A Smell mark can be applied for registration under the Trademark Act by representing it graphically; however, despite this, there has not been a single smell trademark registered in India as of yet. To be registered in India, this category of Trademark will require a lot of development to be done by deploying experts who can analyze the same scientifically in well-equipped laboratories. a) Rose odour for pencil, rubber or pages of the book. b) Unique smell of Perfumery products or liquor etc. In Re Celia Clarke, United States of America, Reminiscent of plumeria blossom floral fragrance was registered as a trademark for a sewing thread. E) Touch Trademark This is an innovative trademark in which a special and unique touch of either the product or the packaging can be registered as a trademark. Though these types of Trademark are not so popular, few companies are coming ahead like from the liquor industry, pharmaceuticals etc. Although there has not been any trademark registration done to date in this category in India, there is a likely hope in future. In America, Diageo was initially successful in registering the velvet touch of its Crown Royal bag/pouch but later on, the registration was cancelled due to some lapse in registration on the part of Diageo. Further down in the future, a winemaker got ‘Leather touch’ registered federally as a trademark and in another case, a dispenser with a surface and texture have ‘Pebble grain’ has been uncontestable.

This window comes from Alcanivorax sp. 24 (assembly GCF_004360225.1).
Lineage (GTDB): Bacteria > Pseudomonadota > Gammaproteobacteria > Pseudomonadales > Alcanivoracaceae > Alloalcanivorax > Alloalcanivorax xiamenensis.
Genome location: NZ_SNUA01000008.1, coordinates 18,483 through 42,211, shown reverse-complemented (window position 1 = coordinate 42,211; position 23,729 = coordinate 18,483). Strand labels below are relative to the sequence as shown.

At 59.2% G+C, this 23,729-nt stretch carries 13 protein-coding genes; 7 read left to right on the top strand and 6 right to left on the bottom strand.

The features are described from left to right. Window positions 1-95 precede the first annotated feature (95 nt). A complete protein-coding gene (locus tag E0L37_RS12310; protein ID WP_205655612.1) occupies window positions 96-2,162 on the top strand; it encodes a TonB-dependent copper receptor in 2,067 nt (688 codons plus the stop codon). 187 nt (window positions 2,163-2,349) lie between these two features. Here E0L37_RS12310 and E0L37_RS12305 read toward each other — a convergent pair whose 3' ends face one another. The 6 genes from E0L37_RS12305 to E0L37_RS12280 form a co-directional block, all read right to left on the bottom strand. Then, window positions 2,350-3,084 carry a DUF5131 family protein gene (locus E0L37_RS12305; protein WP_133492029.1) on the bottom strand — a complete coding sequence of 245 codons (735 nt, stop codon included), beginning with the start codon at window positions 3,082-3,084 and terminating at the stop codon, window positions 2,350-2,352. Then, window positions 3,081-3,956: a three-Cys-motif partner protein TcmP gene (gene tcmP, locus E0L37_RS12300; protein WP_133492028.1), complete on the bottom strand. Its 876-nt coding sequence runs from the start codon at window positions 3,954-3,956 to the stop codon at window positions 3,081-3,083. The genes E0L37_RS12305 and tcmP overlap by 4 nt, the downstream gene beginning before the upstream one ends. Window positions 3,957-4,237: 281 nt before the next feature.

F) Taste Trademark Taste trademark, as the name denotes, can be referred to the taste of a product i.e., for edible items. It can be said to be almost similar to the trademark of smell. This is a new form of the trademark which is yet to make its root in India. Right now, it is not so popular in India as compared to the other foreign nations. ‘OHIM’ did not allow the pharmaceutical Co. to register by the name Eli Lilly as a trademark in accordance with the taste of strawberries which were artificially made. G) Motion The Motion trademarks are possible due to the advancement of multimedia production and these types of registration are done based on the sequence of moving of picture and drawing. In Twentieth Century Fox, Film Corporation, et al., v. I care TV, et al. 176, the FOX Film Corporation logo which is of 20th Century is a registered trademark in motion in which the floodlights trail in the sky in a back and forth direction. In this case, the TV was injuncted from using Fox Co. Trademark.
There is no mention of Hologram in the definition of a Trademark in the Act; however, that does not mean they are excluded. This is because the definition is exhaustive in nature, which means that even holograms can be registered if the same can be represented properly. For example, the VF (Video Future) got its trademark of Hologram registered by way of GDS video.